How COVID and Tobacco Taxes Have Taken Out Small Tobacco Shops

By Studio4dich

Just before Christmas 2019 President Trump completely changed the landscape for tobacco use in our country by making the minimum buying age for tobacco products to 21. This effectively blocked out high school graduation traditions, as well as college traditions. First cigarette at 18? Nope. Congratulate the graduate with a premium hand-rolled cigar? Not going to happen.

In turn places like JR Smoke Shop in Hillsdale, MI, and Cigars International headquartered in Bethlehem, PA has been lost, numerous customers and potential customers. These people who were once able to enjoy the smokes their fathers and grandfathers enjoyed were now unable to acquire them legally. These memories and rights-of-passage being gone to the wind meant a massive loss in revenue and things were only about to get worse.

As COVID arrived these shops were forced to close due to state mandates. People couldn’t leave their homes to purchase their wares, and for Cigars International this also meant people were unable to place orders online and receive them in a reasonable timeframe. Shops were constantly out of products due to logistics, and what they had couldn’t ship fast enough.

With the changes coming just as fast as a cheap cigar burns, many smaller shops were going under. These mom-and-pop staples of the community couldn’t afford to pay enough to attract new employees, and those they could attract just were unable to connect with their clientele. If you cannot tell the difference between a Lancero and a Robusto, how can you sell $15+ cigars to someone who has been enjoying them for decades?

Suddenly President Biden struck another blow to the already frail industry; more taxes. Now, this isn’t just another small tax, this would add 1,600% to the cost of pipe tobacco, and effectively double the price of a pack of cigarettes. Mind you this isn’t be done to encourage people to quit. Rather, the idea is that these smokers will continue smoking no matter what and as such Biden has factored this increase in taxation into his $4 trillion 2022 budget.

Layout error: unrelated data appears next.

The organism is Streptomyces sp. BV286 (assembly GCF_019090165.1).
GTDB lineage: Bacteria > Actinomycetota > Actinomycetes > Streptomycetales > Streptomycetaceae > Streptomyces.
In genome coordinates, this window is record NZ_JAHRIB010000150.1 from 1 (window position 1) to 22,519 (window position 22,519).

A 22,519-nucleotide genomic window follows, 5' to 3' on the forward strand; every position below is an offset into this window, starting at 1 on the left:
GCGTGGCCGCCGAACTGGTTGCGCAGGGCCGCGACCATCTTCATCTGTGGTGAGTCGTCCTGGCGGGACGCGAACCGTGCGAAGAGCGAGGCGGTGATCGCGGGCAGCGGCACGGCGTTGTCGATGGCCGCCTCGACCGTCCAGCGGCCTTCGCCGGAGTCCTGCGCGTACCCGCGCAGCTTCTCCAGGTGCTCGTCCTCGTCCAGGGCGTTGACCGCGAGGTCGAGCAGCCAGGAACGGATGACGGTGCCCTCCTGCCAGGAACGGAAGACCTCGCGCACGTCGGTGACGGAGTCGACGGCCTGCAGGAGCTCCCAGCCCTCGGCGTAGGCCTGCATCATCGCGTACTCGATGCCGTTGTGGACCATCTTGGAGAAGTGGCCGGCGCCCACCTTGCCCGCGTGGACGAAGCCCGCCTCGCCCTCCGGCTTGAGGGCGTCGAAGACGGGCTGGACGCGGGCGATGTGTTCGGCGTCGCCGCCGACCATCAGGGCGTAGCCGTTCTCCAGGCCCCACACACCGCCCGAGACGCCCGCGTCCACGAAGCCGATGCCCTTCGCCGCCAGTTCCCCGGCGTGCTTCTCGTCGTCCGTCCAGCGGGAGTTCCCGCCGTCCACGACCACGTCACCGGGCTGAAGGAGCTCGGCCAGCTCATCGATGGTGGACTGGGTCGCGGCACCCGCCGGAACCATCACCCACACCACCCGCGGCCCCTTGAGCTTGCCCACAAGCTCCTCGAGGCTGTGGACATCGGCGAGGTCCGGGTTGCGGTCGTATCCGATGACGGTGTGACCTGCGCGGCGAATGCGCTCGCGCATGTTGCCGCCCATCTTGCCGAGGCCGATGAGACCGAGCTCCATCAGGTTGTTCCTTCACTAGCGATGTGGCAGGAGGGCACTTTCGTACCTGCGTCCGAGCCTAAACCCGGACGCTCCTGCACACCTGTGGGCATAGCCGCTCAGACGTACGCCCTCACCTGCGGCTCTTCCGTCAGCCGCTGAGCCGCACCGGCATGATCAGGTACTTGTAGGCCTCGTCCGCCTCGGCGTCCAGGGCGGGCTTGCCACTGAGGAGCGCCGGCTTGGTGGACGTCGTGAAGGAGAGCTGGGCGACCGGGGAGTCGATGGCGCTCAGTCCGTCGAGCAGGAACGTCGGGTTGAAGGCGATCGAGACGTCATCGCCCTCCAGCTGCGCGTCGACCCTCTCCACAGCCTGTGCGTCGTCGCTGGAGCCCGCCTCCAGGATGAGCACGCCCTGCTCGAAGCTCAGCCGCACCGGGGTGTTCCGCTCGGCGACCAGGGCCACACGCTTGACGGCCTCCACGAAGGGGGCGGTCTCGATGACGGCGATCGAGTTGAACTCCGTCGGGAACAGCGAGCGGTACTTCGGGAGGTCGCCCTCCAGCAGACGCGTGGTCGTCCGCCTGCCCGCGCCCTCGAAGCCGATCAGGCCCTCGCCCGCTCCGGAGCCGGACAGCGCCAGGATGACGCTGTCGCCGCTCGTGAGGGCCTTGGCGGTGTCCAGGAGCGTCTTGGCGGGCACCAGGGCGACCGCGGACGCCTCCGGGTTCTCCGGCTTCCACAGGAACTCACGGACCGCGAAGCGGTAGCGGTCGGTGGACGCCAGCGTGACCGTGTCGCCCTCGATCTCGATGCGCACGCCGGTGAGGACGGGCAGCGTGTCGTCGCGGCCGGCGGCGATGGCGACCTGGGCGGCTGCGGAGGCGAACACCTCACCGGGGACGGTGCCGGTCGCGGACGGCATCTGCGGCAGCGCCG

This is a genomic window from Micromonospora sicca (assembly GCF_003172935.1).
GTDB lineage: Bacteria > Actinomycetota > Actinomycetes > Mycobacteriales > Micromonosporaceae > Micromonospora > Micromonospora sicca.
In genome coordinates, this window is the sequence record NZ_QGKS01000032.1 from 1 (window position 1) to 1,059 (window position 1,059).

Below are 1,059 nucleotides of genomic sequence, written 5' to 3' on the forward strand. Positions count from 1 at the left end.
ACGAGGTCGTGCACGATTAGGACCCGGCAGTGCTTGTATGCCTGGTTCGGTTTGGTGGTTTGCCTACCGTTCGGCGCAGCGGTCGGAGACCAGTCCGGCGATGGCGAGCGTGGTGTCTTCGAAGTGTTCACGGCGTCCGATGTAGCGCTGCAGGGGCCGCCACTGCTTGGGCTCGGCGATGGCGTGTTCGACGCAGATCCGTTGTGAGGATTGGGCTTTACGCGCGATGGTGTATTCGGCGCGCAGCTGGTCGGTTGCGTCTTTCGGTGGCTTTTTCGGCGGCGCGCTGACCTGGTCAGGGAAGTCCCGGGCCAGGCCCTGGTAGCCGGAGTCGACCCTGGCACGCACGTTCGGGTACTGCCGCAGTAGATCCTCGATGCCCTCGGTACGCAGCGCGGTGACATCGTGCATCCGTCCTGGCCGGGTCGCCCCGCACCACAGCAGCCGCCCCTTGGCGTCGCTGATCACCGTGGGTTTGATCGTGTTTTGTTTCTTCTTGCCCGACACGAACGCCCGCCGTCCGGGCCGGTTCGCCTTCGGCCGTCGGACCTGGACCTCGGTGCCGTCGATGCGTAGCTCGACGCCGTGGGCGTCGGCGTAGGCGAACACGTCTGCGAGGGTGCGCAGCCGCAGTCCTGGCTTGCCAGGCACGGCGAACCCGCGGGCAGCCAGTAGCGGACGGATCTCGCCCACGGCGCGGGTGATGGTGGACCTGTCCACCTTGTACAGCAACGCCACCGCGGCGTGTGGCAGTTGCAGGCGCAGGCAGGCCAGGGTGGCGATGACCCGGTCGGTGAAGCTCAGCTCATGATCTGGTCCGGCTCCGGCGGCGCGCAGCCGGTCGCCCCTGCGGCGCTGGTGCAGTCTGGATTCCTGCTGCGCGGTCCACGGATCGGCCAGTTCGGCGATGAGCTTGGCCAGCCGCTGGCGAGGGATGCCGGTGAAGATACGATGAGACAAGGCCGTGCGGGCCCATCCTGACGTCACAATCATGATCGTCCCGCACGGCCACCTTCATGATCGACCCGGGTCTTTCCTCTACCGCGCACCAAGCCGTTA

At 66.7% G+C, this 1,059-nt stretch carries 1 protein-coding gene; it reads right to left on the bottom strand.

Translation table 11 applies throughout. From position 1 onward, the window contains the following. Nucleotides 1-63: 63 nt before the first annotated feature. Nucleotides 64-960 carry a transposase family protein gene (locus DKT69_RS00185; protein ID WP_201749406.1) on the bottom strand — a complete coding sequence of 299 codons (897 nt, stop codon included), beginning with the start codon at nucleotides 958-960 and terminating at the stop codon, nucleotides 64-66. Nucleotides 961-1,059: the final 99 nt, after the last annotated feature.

Now the $10 billion these taxes are set to generate pales in comparison to the budget, it still isn’t peanuts, and there is no guarantee on how it will be spent. These taxes have the potential to incentivize even more COVID-related spending to unemployment, thus making it even harder for these shops to bring in new employees.

Now mind you, the majority of smokers are people who fall below the poverty line; thus making them even more susceptible to the pitfalls of these taxes. More healthcare problems combined with less residual income equals a bigger burden on the American taxpayer who is already funding their healthcare in whole or in part.

Companies like Bugler and Gambler get around these taxes by offering their poorly made ‘pipe tobacco’ for rolling cigarettes and targeting them to those who are unable to afford quality. Ask anyone who smokes and they will tell you that these are ‘rolling pennies for gas’ level tobaccos, and they never use a pipe for them.

Unfortunately for these people, that 1,600% tax is now coming for them. Thus putting them squarely in the crosshairs of the Government, and their piss poor attempts to ‘deter people from smoking’. Rather they just make it more and more difficult for small businesses to stay open, discourage future cigar makers from opening their doors, and destroy small manufacturers already in existence.

Companies like Dunbarton Tobacco and Trust (makers of premium hand-rolled Nicaraguan cigars) now have to re-create packaging for their products to comply with new rules and suffer massive shipping delays. Let alone the other problems they have had with getting workers due to COVID. When will America say enough is enough, and encourage our Government to allow grown adults to choose to smoke what they want when they want?